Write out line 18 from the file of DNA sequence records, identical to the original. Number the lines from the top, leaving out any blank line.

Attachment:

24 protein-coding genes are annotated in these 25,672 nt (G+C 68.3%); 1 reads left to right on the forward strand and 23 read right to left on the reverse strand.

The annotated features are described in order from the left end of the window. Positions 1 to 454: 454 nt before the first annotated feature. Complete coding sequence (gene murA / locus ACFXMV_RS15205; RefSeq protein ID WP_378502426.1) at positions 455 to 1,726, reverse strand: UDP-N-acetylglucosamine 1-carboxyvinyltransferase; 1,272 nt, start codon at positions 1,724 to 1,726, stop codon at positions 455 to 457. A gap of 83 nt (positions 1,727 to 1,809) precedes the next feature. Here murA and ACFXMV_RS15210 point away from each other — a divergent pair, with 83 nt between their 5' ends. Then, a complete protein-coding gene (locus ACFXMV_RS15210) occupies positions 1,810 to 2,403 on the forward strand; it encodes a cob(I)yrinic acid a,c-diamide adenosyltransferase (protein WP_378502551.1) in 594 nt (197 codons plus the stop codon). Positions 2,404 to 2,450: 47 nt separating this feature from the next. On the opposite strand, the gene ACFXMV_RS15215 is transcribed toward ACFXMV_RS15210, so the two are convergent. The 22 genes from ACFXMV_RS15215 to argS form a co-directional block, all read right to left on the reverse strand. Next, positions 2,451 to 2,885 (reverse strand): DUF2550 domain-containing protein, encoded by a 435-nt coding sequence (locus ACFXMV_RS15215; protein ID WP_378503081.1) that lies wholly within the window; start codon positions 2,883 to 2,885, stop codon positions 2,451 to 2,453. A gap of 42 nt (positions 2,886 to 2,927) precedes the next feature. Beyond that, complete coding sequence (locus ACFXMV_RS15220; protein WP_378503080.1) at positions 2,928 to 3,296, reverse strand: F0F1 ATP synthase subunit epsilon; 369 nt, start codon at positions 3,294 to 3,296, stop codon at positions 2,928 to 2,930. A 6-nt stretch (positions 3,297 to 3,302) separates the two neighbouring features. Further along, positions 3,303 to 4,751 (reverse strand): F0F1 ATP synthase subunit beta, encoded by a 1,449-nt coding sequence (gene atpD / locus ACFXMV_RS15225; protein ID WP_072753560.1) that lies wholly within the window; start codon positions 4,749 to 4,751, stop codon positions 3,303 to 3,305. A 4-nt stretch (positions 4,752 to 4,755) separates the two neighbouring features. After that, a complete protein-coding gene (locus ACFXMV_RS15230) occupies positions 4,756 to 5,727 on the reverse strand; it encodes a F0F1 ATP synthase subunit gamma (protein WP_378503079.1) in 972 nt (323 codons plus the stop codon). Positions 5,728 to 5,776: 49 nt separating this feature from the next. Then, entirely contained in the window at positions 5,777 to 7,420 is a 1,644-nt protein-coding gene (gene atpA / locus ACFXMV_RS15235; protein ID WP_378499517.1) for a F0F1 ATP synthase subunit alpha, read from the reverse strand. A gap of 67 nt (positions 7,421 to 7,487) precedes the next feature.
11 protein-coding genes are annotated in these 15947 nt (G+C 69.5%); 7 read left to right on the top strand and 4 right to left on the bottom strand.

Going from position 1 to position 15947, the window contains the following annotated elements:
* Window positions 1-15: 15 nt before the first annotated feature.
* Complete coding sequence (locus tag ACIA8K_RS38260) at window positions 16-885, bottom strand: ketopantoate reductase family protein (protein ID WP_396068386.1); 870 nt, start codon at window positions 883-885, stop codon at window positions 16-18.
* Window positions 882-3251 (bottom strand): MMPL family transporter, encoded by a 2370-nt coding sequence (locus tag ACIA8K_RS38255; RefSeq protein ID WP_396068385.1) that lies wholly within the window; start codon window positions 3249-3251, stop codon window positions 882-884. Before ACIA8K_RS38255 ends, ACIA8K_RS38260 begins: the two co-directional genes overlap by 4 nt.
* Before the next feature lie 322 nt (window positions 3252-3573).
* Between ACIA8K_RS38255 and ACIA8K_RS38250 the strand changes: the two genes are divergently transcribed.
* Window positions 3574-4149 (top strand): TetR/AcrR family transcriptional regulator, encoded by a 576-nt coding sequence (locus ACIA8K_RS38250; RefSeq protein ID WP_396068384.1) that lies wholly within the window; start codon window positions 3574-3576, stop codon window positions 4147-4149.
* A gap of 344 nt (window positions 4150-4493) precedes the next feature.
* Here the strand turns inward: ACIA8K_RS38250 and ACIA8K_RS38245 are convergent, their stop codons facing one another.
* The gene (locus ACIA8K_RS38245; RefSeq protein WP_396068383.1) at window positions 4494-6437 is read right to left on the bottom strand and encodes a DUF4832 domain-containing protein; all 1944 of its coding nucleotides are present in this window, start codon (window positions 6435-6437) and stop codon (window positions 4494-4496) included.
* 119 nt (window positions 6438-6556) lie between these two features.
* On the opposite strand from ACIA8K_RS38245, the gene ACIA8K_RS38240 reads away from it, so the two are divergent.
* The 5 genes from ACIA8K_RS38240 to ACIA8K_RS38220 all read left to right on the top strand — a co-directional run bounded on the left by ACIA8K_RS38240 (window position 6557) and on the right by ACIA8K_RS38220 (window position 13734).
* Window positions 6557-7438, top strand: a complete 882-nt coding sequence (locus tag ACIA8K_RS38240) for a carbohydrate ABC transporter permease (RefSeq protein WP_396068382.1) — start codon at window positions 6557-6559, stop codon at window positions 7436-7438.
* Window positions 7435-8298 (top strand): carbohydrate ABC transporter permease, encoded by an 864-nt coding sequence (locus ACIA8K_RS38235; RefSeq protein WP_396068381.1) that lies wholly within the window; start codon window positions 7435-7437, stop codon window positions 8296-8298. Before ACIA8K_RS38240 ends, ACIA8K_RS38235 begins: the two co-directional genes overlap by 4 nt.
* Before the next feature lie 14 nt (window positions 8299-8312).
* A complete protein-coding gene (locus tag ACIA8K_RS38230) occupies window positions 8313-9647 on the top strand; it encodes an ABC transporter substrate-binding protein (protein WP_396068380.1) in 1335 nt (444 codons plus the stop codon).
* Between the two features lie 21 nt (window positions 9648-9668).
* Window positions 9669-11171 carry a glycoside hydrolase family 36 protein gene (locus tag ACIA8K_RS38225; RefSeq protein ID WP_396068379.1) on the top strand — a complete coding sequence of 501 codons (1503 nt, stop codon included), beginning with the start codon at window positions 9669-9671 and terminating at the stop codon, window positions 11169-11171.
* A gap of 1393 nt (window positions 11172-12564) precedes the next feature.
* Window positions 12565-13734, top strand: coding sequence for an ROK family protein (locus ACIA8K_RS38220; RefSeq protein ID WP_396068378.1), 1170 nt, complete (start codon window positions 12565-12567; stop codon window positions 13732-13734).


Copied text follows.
* Window positions 7435-8298 (top strand): carbohydrate ABC transporter permease, encoded by an 864-nt coding sequence (locus ACIA8K_RS38235; RefSeq protein WP_396068381.1) that lies wholly within the window; start codon window positions 7435-7437, stop codon window positions 8296-8298. Before ACIA8K_RS38240 ends, ACIA8K_RS38235 begins: the two co-directional genes overlap by 4 nt.